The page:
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18.Freedman L, Luk K, Leong JC. Radial head reduction after a missed Monteggia fracture: Brief report. J Bone Joint Surg Br 1988;70:846-7.  Back to cited text no. 18
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19.David-West KS, Wilson NI, Sherlock DA, Bennet GC. Missed Monteggia injuries. Injury 2005;36:1206-9.  Back to cited text no. 19
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20.Bhojraj SD. Surgical correction of malunited Monteggia fractures in children. Indian J Orthop 1981;21-2:138-44.  Back to cited text no. 20
    
21.Lloyd-Roberts GC, Bucknill TM. Anterior dislocation of the radial head in children: Aetiology, natural history and management. J Bone Joint Surg Br 1977;59:402-7.  Back to cited text no. 21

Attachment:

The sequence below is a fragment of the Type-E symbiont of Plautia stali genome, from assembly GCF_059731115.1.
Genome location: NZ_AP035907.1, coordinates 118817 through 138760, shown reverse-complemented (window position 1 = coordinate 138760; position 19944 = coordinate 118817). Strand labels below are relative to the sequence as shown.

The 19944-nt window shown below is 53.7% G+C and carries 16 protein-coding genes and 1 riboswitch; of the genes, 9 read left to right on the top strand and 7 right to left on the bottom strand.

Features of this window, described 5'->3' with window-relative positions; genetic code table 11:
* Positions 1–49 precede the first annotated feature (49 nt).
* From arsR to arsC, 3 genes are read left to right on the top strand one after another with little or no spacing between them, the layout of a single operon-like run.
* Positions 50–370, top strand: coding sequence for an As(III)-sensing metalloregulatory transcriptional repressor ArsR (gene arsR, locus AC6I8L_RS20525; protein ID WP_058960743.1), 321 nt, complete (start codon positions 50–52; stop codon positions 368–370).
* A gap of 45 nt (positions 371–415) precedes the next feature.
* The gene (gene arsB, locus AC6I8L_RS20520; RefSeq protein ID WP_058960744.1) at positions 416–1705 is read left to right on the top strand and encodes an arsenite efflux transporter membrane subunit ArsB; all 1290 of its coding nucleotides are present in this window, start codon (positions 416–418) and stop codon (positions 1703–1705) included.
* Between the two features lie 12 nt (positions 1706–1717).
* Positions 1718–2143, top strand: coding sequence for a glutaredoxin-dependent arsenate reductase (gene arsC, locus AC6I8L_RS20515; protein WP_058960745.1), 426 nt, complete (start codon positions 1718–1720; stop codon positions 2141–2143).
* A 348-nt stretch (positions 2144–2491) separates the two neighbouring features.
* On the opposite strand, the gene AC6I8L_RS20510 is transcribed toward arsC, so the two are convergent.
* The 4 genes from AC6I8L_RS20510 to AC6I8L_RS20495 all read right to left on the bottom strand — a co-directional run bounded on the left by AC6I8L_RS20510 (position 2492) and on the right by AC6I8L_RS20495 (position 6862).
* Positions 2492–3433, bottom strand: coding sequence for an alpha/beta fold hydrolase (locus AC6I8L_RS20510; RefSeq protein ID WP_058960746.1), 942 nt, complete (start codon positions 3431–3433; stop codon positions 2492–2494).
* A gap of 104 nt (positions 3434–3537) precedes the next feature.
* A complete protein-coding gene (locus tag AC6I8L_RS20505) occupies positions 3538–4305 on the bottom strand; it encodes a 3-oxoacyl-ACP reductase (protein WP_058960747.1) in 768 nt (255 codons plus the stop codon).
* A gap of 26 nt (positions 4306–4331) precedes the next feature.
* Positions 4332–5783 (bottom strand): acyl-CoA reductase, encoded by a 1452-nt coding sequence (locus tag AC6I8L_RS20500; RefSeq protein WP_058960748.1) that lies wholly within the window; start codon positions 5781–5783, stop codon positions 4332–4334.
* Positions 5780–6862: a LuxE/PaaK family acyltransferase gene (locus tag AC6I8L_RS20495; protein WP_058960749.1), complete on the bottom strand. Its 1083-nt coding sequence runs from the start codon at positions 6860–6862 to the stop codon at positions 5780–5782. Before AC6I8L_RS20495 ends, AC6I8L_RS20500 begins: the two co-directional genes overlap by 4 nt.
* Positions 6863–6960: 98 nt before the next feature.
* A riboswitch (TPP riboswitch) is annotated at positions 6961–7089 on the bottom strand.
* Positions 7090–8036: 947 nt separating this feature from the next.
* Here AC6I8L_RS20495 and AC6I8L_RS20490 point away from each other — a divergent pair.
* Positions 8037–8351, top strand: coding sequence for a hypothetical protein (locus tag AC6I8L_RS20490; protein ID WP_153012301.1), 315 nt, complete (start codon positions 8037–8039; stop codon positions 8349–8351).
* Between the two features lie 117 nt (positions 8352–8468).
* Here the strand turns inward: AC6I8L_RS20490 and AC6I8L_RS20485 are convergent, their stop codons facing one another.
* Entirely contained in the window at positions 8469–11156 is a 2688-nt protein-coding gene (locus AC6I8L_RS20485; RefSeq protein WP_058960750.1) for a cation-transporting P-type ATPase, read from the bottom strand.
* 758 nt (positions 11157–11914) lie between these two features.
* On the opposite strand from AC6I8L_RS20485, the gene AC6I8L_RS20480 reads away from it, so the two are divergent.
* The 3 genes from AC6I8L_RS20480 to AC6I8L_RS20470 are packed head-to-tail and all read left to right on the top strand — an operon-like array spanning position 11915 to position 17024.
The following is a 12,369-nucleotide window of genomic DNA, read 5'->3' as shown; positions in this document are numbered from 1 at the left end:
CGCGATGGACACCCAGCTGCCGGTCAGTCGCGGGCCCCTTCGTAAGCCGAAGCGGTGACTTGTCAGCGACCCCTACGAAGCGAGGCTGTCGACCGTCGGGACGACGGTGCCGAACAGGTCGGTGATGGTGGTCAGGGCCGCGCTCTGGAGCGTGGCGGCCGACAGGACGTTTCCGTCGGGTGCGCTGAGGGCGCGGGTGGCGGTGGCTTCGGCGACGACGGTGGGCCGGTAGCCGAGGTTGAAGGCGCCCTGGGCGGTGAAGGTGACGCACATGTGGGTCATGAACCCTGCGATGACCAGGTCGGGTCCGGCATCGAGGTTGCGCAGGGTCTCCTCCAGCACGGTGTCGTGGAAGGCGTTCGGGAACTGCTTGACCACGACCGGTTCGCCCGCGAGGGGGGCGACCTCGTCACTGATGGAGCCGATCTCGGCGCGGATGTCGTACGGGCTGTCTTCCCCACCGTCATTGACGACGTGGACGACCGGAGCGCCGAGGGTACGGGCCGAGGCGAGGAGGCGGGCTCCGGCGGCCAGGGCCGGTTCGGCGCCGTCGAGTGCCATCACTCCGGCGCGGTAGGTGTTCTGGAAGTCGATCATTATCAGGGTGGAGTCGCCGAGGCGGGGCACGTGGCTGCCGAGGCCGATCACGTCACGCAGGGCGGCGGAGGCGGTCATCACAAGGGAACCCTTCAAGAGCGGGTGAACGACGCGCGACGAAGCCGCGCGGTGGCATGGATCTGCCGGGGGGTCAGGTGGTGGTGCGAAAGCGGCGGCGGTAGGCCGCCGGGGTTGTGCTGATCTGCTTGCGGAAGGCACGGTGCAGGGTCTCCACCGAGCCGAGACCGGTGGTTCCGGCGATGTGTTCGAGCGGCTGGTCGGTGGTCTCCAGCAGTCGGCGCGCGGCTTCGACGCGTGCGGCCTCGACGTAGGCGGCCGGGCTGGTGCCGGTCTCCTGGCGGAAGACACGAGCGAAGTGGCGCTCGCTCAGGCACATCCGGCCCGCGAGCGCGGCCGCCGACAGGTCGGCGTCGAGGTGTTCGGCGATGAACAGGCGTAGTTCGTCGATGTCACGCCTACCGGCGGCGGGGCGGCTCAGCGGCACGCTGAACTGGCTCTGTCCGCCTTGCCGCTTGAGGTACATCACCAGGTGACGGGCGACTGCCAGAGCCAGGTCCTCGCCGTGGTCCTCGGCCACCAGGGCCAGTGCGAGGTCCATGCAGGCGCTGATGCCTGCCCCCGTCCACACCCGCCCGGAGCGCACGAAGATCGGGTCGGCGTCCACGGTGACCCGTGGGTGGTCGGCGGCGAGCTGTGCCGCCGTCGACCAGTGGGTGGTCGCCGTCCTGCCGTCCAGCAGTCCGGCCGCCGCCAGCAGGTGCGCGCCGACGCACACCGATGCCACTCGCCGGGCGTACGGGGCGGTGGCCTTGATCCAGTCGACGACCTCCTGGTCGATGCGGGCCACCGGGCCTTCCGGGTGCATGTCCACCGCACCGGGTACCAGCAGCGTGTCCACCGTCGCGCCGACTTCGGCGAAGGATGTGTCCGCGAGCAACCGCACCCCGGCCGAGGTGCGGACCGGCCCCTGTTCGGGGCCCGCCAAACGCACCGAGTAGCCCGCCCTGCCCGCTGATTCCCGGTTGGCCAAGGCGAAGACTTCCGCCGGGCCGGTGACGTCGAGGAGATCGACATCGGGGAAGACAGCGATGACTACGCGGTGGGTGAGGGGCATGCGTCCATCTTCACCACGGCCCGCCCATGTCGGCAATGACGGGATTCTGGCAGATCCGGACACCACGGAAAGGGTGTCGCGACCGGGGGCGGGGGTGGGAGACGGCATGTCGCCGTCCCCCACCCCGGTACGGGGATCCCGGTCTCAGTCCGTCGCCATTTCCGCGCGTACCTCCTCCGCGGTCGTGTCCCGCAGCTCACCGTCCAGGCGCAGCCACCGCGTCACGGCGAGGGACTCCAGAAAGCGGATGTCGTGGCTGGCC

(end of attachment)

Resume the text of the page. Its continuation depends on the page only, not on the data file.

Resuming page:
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22.Inoue G, Shionoya K. Corrective ulnar osteotomy for malunited anterior Monteggia lesions in children. 12 patients followed for 1-12 years. Acta Orthop Scand 1998;69:73-6.  Back to cited text no. 22
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23.Speed JS, Boyd HB. Treatment of fractures of ulna with dislocation of head of radius. JAMA 1940;115:1699-705.  Back to cited text no. 23
    

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Correspondence Address:
Parag Garg
Department of Orthopaedics, IPGMER, Kolkata
India
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Source of Support: None, Conflict of Interest: None


DOI: 10.4103/0019-5413.83946

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    Figures

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    Tables